Judah’s idea of aligning themselves with Egypt was not only a rebellious action against God, it was a cruel, in-you-face manifestation of self-will. Judah, though, had a bad habit of manifesting self-will, since we are told this latest idea was one more sin, piled high on an already high pile of sin.

The Jews were not being led by God’s Spirit in this venture. This alliance was not His idea, therefore it was a bad idea. God was not angry just because the Jews strayed from His will, He was angry because His people were so spiritually dull they couldn’t see how harmful this alliance would really be.  This reminds us of James’ “double minded man.”  Here is a spiritually dull believer who can’t muster the faith to receive anything, including direction, from the Lord.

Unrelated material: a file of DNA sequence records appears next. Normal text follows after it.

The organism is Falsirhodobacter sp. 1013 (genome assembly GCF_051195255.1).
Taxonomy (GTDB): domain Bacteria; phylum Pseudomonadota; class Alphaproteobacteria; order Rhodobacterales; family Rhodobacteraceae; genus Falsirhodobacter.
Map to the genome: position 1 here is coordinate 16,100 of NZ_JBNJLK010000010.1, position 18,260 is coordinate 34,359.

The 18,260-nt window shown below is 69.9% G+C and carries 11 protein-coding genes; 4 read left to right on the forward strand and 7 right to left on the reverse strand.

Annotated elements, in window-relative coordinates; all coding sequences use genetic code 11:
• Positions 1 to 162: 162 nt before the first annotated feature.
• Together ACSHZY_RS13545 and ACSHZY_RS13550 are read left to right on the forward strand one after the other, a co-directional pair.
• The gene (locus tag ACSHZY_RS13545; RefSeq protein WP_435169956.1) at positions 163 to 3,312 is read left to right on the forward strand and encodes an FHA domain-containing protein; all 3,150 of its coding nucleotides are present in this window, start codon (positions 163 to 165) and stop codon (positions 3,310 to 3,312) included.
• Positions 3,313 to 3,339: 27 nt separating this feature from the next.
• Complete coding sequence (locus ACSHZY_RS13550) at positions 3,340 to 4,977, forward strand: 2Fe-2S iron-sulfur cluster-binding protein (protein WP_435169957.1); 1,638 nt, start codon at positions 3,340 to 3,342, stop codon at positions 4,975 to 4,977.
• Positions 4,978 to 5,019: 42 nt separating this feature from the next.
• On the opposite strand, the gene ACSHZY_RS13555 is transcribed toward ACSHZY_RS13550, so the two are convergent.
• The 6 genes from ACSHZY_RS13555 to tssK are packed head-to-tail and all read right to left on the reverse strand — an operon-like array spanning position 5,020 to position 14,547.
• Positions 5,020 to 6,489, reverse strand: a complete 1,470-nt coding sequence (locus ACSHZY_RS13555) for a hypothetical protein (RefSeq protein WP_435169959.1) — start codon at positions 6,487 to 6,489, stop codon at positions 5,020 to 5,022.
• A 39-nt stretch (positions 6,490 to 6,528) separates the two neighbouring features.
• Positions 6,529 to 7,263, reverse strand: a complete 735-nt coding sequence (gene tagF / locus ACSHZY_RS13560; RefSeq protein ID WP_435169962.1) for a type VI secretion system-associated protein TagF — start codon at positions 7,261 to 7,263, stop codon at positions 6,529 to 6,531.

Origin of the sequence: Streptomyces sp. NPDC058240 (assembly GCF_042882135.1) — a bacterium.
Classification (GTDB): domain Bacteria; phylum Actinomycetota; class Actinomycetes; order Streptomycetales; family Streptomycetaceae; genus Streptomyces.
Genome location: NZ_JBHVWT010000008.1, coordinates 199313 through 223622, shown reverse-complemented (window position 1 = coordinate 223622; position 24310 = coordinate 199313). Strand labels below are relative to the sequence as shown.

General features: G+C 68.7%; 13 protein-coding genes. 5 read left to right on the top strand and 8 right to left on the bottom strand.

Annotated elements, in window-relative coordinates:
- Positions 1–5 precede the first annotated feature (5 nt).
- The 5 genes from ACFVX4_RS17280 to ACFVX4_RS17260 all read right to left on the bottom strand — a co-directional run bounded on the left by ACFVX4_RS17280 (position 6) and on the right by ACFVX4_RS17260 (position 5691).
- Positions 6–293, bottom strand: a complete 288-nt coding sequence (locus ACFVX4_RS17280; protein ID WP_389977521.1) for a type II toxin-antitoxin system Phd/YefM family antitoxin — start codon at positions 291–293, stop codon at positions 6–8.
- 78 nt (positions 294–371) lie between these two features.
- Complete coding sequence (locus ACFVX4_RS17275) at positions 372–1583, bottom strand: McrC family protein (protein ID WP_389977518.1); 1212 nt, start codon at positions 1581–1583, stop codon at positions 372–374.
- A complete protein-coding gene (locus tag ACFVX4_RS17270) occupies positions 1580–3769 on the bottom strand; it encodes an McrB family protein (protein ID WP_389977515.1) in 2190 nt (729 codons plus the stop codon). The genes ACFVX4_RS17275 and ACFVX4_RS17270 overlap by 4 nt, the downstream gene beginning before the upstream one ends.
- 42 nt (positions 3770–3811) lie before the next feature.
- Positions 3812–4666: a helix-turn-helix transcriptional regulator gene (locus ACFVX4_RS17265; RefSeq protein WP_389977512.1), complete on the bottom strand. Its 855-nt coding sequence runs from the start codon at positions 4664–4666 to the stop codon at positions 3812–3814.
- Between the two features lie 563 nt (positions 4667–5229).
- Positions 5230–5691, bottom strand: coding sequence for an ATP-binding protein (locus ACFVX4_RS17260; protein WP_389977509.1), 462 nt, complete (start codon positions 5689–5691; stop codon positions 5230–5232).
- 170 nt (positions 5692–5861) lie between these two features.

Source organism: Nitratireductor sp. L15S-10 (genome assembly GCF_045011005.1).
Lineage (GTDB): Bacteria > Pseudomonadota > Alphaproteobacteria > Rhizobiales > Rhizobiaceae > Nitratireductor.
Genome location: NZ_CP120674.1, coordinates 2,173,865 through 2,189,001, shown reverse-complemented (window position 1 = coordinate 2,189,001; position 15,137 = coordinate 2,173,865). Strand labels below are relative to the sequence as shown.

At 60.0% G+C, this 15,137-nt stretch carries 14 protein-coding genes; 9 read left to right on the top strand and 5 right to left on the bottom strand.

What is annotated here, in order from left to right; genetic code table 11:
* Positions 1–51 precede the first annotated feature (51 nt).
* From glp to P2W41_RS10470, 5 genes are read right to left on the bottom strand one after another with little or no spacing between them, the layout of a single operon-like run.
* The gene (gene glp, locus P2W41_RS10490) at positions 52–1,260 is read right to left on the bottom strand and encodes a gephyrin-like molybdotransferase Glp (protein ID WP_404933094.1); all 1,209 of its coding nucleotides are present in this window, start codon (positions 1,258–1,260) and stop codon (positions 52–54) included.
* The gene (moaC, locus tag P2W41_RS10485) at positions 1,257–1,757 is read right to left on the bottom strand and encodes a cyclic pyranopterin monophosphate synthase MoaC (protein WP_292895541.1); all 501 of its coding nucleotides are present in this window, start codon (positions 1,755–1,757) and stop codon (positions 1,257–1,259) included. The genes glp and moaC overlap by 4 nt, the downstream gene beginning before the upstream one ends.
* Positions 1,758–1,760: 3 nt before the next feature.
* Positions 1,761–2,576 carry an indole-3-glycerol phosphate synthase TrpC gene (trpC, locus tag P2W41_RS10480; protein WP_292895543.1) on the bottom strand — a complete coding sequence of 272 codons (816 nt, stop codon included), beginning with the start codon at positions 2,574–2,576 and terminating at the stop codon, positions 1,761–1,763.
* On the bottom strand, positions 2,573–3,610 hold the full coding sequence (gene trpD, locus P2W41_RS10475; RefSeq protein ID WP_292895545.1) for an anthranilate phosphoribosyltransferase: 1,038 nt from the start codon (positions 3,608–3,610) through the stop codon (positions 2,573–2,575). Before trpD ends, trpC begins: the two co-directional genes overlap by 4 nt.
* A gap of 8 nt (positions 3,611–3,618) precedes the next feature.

Those who doubt should not think they will receive anything from the Lord; they are double-minded and unstable in all they do. (James 1:7, 8)

It was dangerous to seek help from Egypt because at this point in history, they were far into their state of decline. Isaiah rightfully referred to the kind of protection Pharaoh could offers as merely “shade.” Indeed, his protection would have been an illusion.

Whatever any sin promises the one being tempted, it is in reality just an illusion. It is true that sin can make the sinner feel good; that’s why even good Christians struggle against it. But whatever good feelings sin provided, they are temporary. Sin never satisfies because it can never deliver what it promises. God is the Author of joy and happiness, peace and prosperity, not sin. Do you know why sin cannot satisfy any human being? The answer may surprise you:

…you were dead in your transgressions and sins… (Ephesians 2:1)

A corpse is incapable of any feelings whatsoever. Judah, on the verge of committing this dreadful sin, would get nothing in return for jumping in bed with Egypt, a corpse.

b. The result of this “woe”